2. Great post, Katherine! I am a fan of public art. It enables one to get little tidbits of stimulation, entertainment, eye candy, food for thought, etc. in smaller nuggets during our everyday lives. This is something I prefer personally versus an exhausting walk through the AGO or the like.

    I wonder to what extent we can twist that 'provocative' aspect around to consider how this demonstrates and engages with the deeper social and cultural phenomena that have taught us to be uncomfortable with strangers, rather than just focusing our own personal discomfort with such an experience? To what extent can we question this divide we place between subject to subject encounters - an encounter with the 'other', especially in the daily public grind of life and in such close quarters? This in fact relates to both the subject of the photos and one's commute like sardines through the city. And, further, how does this align or not align perhaps with the subject/object encounter?

    As well, why do you say that public art cannot provoke the public too drastically? I wonder to what extent that is censorship. Is not provocation an important way to learn and trigger alternative ways of thinking and eventually doing. Referenced by Roger Simon for a title of one of his articles - is not "a shock to thought" potentially needed, a concept presented by Brian Massumi in his book by the same name.

    1. Great to hear your commentary on the post and on the provocative aspects of our collective discomfort with strangers -- and with courageous public art. What I meant by, "public art cannot provoke the public too drastically," is that at some point, if public art is TOO provocative, it becomes less about jarring people into re-considering their attitudes and surroundings, but more just a force to reckon with that is no longer constructive -- a piece of art that is a nuisance, a burden, an unnecessary eyesore... it risks becoming less about the art and more just a point of negative contention. Then again, one could argue that this ultimately could be a constructive result of public art, in provoking a strong response from the public -- as you say in quoting Simon, "a shock to thought."

      But then, this gets back to the question of what public art should be about: is it about making spaces more enjoyable, enabling them to inspire dialogue, making people want to engage with art? If so, then I do think that there are limits to how forcefully public art should provoke the public.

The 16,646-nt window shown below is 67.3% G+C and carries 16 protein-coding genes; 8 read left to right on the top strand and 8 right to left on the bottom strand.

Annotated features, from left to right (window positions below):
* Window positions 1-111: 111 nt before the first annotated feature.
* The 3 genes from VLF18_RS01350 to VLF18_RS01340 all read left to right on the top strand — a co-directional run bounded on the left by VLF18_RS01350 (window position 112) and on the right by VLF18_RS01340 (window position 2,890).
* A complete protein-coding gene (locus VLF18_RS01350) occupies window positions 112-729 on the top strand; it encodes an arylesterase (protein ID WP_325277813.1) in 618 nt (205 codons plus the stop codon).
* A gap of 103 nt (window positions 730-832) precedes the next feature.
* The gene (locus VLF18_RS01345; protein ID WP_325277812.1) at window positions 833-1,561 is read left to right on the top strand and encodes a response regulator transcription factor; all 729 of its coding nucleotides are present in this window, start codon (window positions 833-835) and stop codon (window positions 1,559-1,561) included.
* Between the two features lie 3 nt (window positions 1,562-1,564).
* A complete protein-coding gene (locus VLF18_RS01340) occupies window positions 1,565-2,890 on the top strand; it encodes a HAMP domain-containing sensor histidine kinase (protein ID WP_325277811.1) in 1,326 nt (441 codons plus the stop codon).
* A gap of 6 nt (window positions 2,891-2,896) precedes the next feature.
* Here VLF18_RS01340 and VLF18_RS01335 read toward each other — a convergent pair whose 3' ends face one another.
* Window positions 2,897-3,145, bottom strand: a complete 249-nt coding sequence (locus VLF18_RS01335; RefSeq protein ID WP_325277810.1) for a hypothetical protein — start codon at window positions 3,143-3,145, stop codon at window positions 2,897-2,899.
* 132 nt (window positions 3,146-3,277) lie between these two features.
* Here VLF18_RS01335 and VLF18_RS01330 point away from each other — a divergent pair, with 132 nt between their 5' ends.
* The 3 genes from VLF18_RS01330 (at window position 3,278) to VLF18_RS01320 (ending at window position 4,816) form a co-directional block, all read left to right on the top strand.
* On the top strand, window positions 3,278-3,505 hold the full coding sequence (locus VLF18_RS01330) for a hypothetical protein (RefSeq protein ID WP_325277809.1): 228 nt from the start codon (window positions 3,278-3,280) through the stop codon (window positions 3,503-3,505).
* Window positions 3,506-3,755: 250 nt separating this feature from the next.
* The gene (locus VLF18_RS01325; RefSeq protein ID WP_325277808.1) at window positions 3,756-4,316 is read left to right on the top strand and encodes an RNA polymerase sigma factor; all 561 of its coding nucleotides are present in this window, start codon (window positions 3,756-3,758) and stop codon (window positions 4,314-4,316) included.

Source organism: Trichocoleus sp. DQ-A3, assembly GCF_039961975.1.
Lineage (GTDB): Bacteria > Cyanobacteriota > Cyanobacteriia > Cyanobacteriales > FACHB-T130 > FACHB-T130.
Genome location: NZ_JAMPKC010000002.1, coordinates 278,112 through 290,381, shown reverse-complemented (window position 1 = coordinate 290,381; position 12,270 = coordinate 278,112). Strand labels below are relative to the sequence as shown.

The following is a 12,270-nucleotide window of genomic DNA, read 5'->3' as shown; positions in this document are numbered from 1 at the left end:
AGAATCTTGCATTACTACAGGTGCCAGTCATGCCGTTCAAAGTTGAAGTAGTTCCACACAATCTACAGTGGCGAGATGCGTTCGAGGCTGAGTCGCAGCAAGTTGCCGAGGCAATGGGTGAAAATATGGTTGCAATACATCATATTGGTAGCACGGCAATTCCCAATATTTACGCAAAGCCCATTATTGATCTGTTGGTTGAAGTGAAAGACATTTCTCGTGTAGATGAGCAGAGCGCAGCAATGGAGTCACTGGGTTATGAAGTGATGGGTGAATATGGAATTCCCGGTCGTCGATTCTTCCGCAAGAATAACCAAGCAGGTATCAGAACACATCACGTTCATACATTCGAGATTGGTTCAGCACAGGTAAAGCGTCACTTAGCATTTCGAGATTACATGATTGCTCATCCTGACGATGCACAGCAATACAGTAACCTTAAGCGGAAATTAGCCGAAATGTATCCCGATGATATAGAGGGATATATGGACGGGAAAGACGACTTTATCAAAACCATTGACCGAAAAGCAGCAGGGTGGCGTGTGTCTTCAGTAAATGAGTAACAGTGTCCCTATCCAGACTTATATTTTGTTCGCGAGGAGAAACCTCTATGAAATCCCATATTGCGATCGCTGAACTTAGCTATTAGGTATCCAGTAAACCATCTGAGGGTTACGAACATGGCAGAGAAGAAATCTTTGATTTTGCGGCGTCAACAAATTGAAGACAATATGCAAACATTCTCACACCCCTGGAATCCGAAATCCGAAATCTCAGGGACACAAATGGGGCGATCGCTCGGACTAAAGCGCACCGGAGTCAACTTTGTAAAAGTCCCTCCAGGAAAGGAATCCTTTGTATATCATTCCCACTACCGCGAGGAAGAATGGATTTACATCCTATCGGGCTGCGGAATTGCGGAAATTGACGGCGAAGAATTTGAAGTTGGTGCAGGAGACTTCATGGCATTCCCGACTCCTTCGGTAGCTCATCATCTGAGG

2. I find it interesting to consider the affects that you list here – a nuisance, a burden, an unnecessary eyesore. These seem to encompass something that, while not necessarily painful, shocking, or triggering, are somehow unpleasant and aesthetically displeasing. Is the affective encounter by the public ever able to be controlled? And, arguably, I bet there are many people who consider “Touching Strangers” to be a nuisance or an unnecessary eyesore. Furthermore, I would argue that there is no answer to what public art ‘should’ be about. I think that public art can be the only way, or atleast the more acceptable way, of pushing beyond the comfort zone and perhaps passive nature of our everyday grind and the everyday values and relations of our current system. The ‘public’ does not necessarily question our social and political system in which we live – why things are the way they are and what implicit privileges and oppressions are perpetuated and upheld by what structures and practices. While I do not hold permanently to this view, I can’t help but believe that truly provocative art – whether burdensome or painful or pleasurably – should be enabled to be capable of anything. It is so easy for certain groups of the population to continue on in the everyday grind without considering our ‘situation’ that I do truly believe ‘a shock to thought’ is key in public art. As a sidenote, this does not mean that public art cannot be enjoyable nor aesthetically pleasing.

      Just some thoughts that not so implicitly alludes to the radical revolutionary side of myself!

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  4. Katherine, you have touched on my one of my favorite topics in museum studies/art history/communication studies - public art. I love the discussion between you and Nicole about what we consider acceptable public art and what is the role pf public art (to be enjoyable - if yes, what do we mean by enjoyable? to shock - if yes, why and what shocks us in our contemporary culture? do engage us - if yes, will we stop and allow to be engaged?). When I was an undergraduate student, I took an amazing course on public art and we talked extensively about Richard Sera's "controversy" around Tilted Arc - a public sculpture which was considered inappropriate to be publicly displayed, dismantled overnight in three pieces and tossed out to a junk yard (while of course we will consider this act almost violent, it is important I believe to understand why this happened , which goes back to what public art is meant to do in the public space of a city

    1. What an interesting example! I am very surprised to see that that work caused such a stir. I especially liked Serra's commentary about art not being democratic nor meant to please. If anything, I'd say that the sculpture's removal speaks more to Serra's purpose than to the people simply disliking it - it clearly made them very aware of their spatial surroundings and even the temporal use of the space in affecting one's direct movement around the plaza.